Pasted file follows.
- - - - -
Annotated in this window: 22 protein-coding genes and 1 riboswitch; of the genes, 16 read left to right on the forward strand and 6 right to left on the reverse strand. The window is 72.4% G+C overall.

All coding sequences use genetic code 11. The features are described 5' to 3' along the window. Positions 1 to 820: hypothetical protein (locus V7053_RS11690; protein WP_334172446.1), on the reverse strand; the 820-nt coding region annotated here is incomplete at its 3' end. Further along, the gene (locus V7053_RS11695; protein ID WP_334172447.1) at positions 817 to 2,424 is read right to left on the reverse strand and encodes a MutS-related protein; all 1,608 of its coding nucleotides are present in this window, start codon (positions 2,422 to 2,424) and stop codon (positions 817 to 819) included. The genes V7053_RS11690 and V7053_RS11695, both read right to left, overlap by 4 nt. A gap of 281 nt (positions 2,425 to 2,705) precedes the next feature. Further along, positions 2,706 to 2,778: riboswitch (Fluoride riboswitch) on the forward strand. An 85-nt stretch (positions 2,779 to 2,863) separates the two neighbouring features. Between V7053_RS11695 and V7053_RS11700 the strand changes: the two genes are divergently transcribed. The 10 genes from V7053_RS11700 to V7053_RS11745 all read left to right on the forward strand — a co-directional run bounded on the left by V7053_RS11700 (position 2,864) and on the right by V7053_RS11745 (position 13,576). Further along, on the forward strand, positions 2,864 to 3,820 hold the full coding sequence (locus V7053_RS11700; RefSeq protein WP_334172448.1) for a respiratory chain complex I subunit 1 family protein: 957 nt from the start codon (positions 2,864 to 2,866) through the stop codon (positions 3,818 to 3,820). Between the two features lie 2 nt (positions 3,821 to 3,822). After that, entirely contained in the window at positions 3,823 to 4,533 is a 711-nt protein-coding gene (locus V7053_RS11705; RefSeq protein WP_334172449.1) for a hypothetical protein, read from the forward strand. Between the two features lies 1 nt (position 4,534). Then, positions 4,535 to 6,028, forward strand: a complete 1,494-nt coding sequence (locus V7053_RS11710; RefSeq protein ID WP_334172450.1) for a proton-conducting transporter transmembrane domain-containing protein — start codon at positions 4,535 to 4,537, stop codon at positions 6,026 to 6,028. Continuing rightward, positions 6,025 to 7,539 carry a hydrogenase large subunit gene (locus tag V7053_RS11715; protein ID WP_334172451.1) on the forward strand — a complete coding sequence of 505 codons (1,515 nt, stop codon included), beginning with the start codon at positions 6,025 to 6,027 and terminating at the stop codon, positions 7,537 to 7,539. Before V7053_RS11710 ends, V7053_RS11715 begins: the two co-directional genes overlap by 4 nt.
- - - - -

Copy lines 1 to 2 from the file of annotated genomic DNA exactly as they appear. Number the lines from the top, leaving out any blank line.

Annotated in this window: 22 protein-coding genes and 1 riboswitch; of the genes, 16 read left to right on the forward strand and 6 right to left on the reverse strand. The window is 72.4% G+C overall.

All coding sequences use genetic code 11. The features are described 5' to 3' along the window. Positions 1 to 820: hypothetical protein (locus V7053_RS11690; protein WP_334172446.1), on the reverse strand; the 820-nt coding region annotated here is incomplete at its 3' end. Further along, the gene (locus V7053_RS11695; protein ID WP_334172447.1) at positions 817 to 2,424 is read right to left on the reverse strand and encodes a MutS-related protein; all 1,608 of its coding nucleotides are present in this window, start codon (positions 2,422 to 2,424) and stop codon (positions 817 to 819) included. The genes V7053_RS11690 and V7053_RS11695, both read right to left, overlap by 4 nt. A gap of 281 nt (positions 2,425 to 2,705) precedes the next feature. Further along, positions 2,706 to 2,778: riboswitch (Fluoride riboswitch) on the forward strand. An 85-nt stretch (positions 2,779 to 2,863) separates the two neighbouring features. Between V7053_RS11695 and V7053_RS11700 the strand changes: the two genes are divergently transcribed. The 10 genes from V7053_RS11700 to V7053_RS11745 all read left to right on the forward strand — a co-directional run bounded on the left by V7053_RS11700 (position 2,864) and on the right by V7053_RS11745 (position 13,576). Further along, on the forward strand, positions 2,864 to 3,820 hold the full coding sequence (locus V7053_RS11700; RefSeq protein WP_334172448.1) for a respiratory chain complex I subunit 1 family protein: 957 nt from the start codon (positions 2,864 to 2,866) through the stop codon (positions 3,818 to 3,820). Between the two features lie 2 nt (positions 3,821 to 3,822). After that, entirely contained in the window at positions 3,823 to 4,533 is a 711-nt protein-coding gene (locus V7053_RS11705; RefSeq protein WP_334172449.1) for a hypothetical protein, read from the forward strand. Between the two features lies 1 nt (position 4,534). Then, positions 4,535 to 6,028, forward strand: a complete 1,494-nt coding sequence (locus V7053_RS11710; RefSeq protein ID WP_334172450.1) for a proton-conducting transporter transmembrane domain-containing protein — start codon at positions 4,535 to 4,537, stop codon at positions 6,026 to 6,028. Continuing rightward, positions 6,025 to 7,539 carry a hydrogenase large subunit gene (locus tag V7053_RS11715; protein ID WP_334172451.1) on the forward strand — a complete coding sequence of 505 codons (1,515 nt, stop codon included), beginning with the start codon at positions 6,025 to 6,027 and terminating at the stop codon, positions 7,537 to 7,539. Before V7053_RS11710 ends, V7053_RS11715 begins: the two co-directional genes overlap by 4 nt.